WATANABE

Even though we have so much information today, it feels like we are more bored. Somehow, we're not satisfied. That's another challenge for society. How can we approach passing time meaningfully and living enjoyably?

KAMON

It's tricky. When I see news about how little entertainment there is for elderly people or how difficult children's lives are, it gets me thinking about making things more fun at a wider, general level.

WATANABE

Once the world expands through the virtual metaverse, our actions may change a bit as well as the way in which we pass time. As we head toward 2025 and beyond, I think we should continue searching for that: the values for each community, the things that are interesting for us, and so on.

KAMON

Our way of thinking in terms of a community didn't start just now. Since decades ago, people would watch professional wrestling on the streets and have lots of fun. People are connected by their passion for sport or music. When Pokémon GO got popular, the fun of playing the game brought everyone together. In the future, along with digital changes, the community will surely diversify further.

WATANABE

This takes us back to what we were saying at the start, but that's truly what an expo is all about: encountering communities or things you know nothing about. It's just such fun.

KAMON

You're bound to have fun if you go! Because it was held this time in Dubai, it was a bit difficult to visit from Japan. But all of us involved will carry the legacy of Dubai, including your team's digital strategy, on to 2025, so I hope everyone visits the expo in Osaka.

WATANABE

I want everyone to know that there are many people who are working so hard for Japan in Dubai to carry on the achievements of the expo, and I hope the people who can't go in person also support us.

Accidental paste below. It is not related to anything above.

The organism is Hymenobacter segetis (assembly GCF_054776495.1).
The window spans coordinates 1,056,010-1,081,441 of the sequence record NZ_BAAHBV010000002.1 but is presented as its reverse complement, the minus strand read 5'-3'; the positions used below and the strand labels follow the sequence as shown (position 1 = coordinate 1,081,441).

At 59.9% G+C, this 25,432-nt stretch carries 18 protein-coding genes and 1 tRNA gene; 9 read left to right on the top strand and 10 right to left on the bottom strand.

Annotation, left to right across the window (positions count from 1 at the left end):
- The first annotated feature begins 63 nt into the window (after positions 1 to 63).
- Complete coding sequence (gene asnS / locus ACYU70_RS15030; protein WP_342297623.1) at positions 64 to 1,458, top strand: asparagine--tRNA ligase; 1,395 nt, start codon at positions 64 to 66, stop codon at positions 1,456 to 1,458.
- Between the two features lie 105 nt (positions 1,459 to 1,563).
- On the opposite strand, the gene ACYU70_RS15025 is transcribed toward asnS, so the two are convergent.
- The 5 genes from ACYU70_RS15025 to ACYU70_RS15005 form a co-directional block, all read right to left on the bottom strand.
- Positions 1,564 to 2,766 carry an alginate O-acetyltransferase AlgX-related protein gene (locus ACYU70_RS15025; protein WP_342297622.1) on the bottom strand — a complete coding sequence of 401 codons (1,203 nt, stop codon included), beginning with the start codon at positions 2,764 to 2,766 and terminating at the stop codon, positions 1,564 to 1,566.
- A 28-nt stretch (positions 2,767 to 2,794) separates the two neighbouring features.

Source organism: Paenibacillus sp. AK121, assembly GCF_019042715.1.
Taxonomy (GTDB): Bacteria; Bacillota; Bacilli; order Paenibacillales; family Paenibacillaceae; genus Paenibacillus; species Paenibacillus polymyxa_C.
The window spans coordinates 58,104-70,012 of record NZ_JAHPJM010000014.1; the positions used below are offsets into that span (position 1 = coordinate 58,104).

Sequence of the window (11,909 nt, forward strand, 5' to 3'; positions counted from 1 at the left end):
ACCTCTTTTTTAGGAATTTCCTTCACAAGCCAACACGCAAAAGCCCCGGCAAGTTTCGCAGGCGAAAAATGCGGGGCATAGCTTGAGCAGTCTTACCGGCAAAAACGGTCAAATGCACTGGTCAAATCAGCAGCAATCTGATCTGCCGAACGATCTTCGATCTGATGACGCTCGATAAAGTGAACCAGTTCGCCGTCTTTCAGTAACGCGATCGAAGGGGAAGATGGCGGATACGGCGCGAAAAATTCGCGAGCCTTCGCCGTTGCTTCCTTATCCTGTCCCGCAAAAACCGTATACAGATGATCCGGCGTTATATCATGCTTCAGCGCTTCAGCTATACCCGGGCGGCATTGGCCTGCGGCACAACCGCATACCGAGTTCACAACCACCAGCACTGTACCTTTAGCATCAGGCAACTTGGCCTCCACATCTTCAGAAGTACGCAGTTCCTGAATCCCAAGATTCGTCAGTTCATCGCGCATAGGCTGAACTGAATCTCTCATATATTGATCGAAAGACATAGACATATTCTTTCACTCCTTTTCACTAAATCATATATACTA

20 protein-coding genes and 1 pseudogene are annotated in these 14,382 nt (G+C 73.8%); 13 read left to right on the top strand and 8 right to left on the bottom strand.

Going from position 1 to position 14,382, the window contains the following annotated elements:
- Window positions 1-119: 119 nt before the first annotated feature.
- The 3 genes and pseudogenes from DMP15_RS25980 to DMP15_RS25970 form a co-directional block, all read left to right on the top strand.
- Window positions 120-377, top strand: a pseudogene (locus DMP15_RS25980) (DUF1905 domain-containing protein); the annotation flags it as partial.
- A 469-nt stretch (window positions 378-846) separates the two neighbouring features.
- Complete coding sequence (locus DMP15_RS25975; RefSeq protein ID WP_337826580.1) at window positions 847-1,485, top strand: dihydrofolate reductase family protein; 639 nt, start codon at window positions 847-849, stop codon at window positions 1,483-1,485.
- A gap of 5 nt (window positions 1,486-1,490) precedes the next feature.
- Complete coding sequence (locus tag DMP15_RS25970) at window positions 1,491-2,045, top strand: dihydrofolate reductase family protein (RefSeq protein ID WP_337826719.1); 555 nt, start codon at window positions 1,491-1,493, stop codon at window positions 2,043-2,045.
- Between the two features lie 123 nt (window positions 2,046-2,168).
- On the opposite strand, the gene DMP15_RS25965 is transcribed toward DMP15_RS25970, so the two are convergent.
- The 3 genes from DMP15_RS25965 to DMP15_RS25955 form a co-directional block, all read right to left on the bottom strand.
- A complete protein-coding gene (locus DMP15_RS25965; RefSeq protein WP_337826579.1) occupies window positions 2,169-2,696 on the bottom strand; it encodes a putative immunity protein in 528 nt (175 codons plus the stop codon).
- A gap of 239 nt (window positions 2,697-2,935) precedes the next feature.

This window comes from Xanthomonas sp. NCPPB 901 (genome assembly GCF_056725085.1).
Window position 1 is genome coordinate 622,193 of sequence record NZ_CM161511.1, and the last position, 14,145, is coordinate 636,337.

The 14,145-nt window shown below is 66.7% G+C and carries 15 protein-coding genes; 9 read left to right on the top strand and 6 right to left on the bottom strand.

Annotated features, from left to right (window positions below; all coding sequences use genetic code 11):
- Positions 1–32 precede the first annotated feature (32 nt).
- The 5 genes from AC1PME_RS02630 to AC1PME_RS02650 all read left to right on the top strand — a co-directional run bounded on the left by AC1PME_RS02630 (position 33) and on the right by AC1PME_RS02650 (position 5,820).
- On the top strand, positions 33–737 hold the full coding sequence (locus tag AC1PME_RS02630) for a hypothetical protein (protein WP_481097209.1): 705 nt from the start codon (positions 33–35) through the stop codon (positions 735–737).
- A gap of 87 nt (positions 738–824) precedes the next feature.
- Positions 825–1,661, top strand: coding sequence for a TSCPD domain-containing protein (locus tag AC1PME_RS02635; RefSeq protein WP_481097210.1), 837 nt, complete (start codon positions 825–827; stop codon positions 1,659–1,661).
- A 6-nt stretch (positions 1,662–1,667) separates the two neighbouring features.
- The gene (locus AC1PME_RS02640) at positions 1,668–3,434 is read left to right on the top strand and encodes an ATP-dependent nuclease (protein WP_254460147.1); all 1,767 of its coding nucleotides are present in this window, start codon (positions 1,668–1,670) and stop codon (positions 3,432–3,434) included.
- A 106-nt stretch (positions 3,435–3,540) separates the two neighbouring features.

Profile

KAMON Tatsuo

KAMON Tatsuo

Singer and Songwriter

Born on March 25, 1959 in Ibaraki City, Osaka Prefecture. Kamon was deeply influenced by his experiences visiting the Expo 1970 Osaka when he was a schoolboy, and he has continued collecting badges from expos held since. His affection toward expos is a common thread running through all his diverse activities as an artist, which span everything from CDs to radio, television, live performances, and writing. He has served as an official supporter of expos in Shanghai, Milan, and Astana. He plans to fulfil his duties as Japan Pavilion PR Ambassador in Dubai with an eye to the upcoming Expo 2025 OSAKA KANSAI, JAPAN. His performances of songs in different languages usually go down a treat!

WATANABE Shun

WATANABE Shun

Scene5, 6 System Design / Virtual Experience
1→10,Inc. Producer / Planner

Born in 1985, WATANABE Shun works in both real and virtual environments, dealing with marketing and promotion as well as service and product development. He undertakes project production, planning, and direction synthesizing different approaches based on his experiences at events using an array of mediums. His mottos are “It'll work out somehow, so let's make it work somehow” and “You can't do anything by yourself.” His major awards include accolades at the Cannes Lions, One Show, ADFEST, Spikes Asia, ACC TOKYO CREATIVITY AWARDS, Tokyo International Custom Car Contest, and the Asia Pacific Interior Design Award.

MORI Erika

MORI Erika

Scene6 System Design / Virtual Experience
1→10,Inc. Producer / Director

Born in 1989, MORI Erika develops user-focused content production in both real and virtual environments. Drawing on her experience with web production, she is involved with production and direction for a wide range of project, from promotion to service development, installations, gadgets, live events, and problem-solving systems.